As extraordinary as his physical gifts were, Mays was so much more than electricity. He was tougher and smarter than the rest. This combination is what made him the best ever, in my judgment.
Willie Mays is Mr. Baseball -- forever young and magnificent.
My family owned and ran a cafe in Santa Monica, Calif., in my youth. Sam the Grocer -- bless him -- occasionally would drop off a pair of prime Dodger Stadium tickets along with a truckload of goods. When the Giants were providing the opposition, the drive to Chavez Ravine with my dad would seem to last two hours, not the 20 minutes it took in those less-congested times.
The excitement for a baseball nut just reaching his teens would rise as we made our way to those third-row seats behind home plate, first-base side. A dream view of the greatest of the game's confrontations: Mays vs. Sandy Koufax or Don Drysdale.
In our midst, a few aisles away, was Nat King Cole, sleek and elegant. Michael Landon also was visible. The ballpark was new and stunning, and the athletes were right there in front of us, baseball cards in the flesh.
If you were a kid in Southern California in those days, you loved the Dodgers. The home uniforms worn by Koufax, Drysdale, Maury Wills, Willie Davis, Jim Gilliam, Frank Howard, John Roseboro -- the whole amazing cast -- were a dazzling white.
The bad guys wore gray. None was as bad as Mays. This man was Muhammad Ali bad.
I was supposed to detest Mays, giant among dreaded Giants. I tried, I really did. But I just couldn't bring myself to do it.
From those yellow seats, I could not take my eyes off No. 24. He was just so ... perfect. The walk. The smile. The easy, relaxed manner he had with everybody, laughter in the air. There is an unmistakable aura to the athlete who knows he's the best and proves it, night after night.
That was Willie Mays. He was poetry, Ali in cleats. He moved with such grace, and played with so rare a combination of joy and purpose, he was simply irresistible.
Even when he clubbed a home run to break up a game or made a spectacular play to rob Davis, my hero, I couldn't bring myself to boo Willie Mays.
You don't boo gods.
I got lucky and went on to spend my adult life around athletes of the highest order. Nobody in baseball, across a half-century of summers, ever moved me the way Mays did. I knew he was the best I'd ever see when I was 12 years old, and that never changed.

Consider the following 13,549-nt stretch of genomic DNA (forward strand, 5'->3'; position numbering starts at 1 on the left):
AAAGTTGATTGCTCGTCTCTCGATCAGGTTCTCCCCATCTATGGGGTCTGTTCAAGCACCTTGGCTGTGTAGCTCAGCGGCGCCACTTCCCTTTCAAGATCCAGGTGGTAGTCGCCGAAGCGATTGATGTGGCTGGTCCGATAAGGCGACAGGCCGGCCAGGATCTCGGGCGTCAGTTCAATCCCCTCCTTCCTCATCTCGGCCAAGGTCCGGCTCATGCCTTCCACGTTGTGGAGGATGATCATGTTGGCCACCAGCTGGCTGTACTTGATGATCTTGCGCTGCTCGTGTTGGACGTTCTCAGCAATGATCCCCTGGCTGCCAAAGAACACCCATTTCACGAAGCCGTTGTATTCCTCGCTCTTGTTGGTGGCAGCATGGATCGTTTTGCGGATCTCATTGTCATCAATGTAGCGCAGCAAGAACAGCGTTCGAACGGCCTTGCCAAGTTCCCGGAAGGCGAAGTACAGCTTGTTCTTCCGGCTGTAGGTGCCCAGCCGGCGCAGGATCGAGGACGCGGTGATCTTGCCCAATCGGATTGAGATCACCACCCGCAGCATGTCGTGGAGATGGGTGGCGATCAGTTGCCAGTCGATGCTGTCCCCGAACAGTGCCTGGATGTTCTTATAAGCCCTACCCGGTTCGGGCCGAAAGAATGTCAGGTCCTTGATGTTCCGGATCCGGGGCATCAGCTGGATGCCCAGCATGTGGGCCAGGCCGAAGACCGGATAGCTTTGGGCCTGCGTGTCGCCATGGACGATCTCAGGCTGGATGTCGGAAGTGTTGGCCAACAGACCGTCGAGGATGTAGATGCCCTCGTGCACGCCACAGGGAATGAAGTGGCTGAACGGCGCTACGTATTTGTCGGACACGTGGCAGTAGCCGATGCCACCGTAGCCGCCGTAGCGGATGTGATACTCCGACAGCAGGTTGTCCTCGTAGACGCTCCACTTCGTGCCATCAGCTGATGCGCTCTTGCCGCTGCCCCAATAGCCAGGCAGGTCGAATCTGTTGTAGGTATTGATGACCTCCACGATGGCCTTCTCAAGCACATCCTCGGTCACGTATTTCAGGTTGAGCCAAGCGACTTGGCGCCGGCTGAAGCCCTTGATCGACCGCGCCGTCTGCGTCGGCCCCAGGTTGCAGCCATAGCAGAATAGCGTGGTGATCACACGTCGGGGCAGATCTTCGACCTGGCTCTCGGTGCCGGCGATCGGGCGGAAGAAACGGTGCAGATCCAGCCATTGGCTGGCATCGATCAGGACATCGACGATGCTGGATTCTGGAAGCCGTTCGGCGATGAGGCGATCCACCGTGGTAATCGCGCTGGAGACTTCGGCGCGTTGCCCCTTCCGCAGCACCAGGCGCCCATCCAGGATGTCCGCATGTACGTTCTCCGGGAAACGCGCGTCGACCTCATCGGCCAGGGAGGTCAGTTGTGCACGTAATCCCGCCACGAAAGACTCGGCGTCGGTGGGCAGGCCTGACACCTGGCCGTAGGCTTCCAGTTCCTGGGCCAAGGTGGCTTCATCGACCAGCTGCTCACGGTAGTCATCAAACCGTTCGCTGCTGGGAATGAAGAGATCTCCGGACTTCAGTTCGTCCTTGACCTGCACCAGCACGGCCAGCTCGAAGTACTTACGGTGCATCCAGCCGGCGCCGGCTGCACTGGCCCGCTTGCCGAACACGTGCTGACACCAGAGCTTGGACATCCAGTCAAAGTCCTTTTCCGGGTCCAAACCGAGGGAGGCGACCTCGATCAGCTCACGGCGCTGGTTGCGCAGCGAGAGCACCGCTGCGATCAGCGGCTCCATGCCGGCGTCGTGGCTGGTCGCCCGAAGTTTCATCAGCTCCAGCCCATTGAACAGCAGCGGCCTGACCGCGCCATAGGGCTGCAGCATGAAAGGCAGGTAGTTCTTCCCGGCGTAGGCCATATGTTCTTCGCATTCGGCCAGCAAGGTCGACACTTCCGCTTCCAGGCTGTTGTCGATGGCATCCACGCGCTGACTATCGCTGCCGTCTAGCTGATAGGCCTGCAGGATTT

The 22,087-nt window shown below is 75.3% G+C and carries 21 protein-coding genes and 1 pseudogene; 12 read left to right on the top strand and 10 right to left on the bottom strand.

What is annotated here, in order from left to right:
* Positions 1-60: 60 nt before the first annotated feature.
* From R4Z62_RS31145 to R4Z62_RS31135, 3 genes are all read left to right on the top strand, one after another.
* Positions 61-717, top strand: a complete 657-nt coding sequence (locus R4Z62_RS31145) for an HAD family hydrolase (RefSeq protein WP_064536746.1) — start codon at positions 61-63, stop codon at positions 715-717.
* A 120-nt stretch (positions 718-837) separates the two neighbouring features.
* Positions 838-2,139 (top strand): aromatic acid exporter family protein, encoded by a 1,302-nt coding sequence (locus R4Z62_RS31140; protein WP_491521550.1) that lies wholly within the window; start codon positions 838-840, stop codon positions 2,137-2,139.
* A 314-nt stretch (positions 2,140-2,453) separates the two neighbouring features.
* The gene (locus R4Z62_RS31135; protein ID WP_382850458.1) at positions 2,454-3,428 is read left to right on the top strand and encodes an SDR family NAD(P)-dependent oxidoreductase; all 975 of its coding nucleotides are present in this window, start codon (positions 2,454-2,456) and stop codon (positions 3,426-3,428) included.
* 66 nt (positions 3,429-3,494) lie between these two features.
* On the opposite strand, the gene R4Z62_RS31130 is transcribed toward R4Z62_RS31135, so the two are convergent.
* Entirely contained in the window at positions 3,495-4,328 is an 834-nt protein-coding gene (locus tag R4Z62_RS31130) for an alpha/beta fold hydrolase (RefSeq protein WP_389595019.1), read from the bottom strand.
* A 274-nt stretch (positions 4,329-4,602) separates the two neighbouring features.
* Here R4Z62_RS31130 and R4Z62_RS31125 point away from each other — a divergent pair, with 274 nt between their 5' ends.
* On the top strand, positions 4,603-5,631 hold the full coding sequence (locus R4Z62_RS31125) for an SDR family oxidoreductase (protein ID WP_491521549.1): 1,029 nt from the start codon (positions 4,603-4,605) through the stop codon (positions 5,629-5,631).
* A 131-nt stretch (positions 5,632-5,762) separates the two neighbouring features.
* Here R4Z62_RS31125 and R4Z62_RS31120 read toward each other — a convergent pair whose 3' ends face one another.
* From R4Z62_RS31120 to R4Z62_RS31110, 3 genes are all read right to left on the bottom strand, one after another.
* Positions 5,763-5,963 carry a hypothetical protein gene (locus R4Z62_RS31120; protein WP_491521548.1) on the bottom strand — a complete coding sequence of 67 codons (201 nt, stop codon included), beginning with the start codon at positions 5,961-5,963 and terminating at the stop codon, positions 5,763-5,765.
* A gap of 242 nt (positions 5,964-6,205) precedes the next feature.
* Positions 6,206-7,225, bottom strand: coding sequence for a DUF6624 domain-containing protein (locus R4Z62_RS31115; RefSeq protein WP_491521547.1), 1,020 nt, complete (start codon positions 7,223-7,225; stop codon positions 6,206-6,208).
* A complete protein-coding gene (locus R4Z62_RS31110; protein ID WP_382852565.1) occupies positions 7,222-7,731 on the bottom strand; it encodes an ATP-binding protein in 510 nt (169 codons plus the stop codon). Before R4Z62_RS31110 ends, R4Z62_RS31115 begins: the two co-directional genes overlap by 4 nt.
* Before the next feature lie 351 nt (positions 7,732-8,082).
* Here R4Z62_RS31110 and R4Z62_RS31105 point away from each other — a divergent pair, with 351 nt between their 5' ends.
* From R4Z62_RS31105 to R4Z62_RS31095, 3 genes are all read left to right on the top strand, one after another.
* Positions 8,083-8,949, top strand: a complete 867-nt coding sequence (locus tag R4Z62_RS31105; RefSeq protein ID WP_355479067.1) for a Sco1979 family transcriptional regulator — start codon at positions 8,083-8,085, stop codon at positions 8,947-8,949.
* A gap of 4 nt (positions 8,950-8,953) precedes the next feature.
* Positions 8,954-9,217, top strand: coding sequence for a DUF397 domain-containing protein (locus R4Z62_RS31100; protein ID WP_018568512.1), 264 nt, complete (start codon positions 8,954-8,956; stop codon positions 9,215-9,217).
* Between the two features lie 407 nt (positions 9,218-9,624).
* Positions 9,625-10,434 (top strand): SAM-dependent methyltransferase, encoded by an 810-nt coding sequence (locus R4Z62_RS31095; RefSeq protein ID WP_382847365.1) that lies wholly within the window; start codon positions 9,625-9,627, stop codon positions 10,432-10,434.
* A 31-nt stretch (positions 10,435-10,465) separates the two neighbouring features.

I've covered them all in succeeding generations, and nobody matched "The Say Hey Kid." His blend of skills and will and style was impossible to equal. I didn't see Babe Ruth -- colleagues would argue that point -- but I find it hard to imagine that he could have been better than Mays -- or as good as Mays.
In my travels, I have run across men who saw many more players than I did. Larry Doby, Don Newcombe, Roy Campanella and Gilliam all told me to forget the stories about old Negro League legends being superior to Mays. Simply not true, they all assured me.
I also ran across old men who saw Ruth. They would tell me how riveting he was with his overpowering presence. He might have had Mays' power and charisma. I recognize how astounding it is that he pitched almost as well as he hit. But I know he couldn't run like Willie, and that is where the separation is.
Mays was a perfect 10, the ideal.
Speed thrills. It is why I'm so drawn to Peter Bourjos, the Angels' young center fielder. He has Mays speed. The kid flies to the alleys for breathtaking catches. When he hits a ball to the gap, you hold your breath, hoping he makes that turn at second. There is nothing in the game as beautiful as a triple.
Mays on the basepaths, cap flying off, was pure magic. There and in the outfield, his remarkable instincts were on constant display.
The ability to visualize movements, to intuitively grasp what needs to be done before the moment arrives, is a rare quality. We've seen this anticipation with Ali, Magic, Larry Bird, Wayne Gretzky, Joe Montana.
Mays was the master. His perceptions were extrasensory.
But his intelligence was the most overlooked aspect of his perfect game. Mays studied intently. He grew up with a baseball-loving father believing defense was the most important phase of the game. And it showed.
He never took a play off, never cheated the customer. He played every out of every inning as if it meant everything. That's another thing that separated him.
Fatigue was the only form of Kryptonite confronted by the great Mays. Periodically he would check into a hospital for forced rest. It was the only sure way he wouldn't push himself beyond his seemingly limitless boundaries.
On top of his unsurpassed physical skills and mental capacities, Mays is a good, decent man. We discovered how good and decent on that fateful Sunday in San Francisco's Candlestick Park when his teammate, Juan Marichal, took a bat to the head of Dodgers catcher Roseboro in one of the ugliest incidents in the game's history.
Unforgettable is the image of Mays, in the midst of all the insanity, pulling bodies apart, playing peacekeeper, restoring order with the respect he commanded.
It is Mays who grabs Roseboro and walks him to his dugout, soothing him, trying to contain the blood flow on his head.
It is Mays doing what needed to be done in the moment, his famous instincts humanitarian at the core.
I have spoken with the man a few times. I wish I'd have told him what I once said to Buck O'Neil, yet another wonderful Buck.
There was nobody like you, Willie.
This is the man who took baseball to its summit and was kind enough to bring us all along for the ride.
Happy birthday, Mr. Baseball. May there be many more.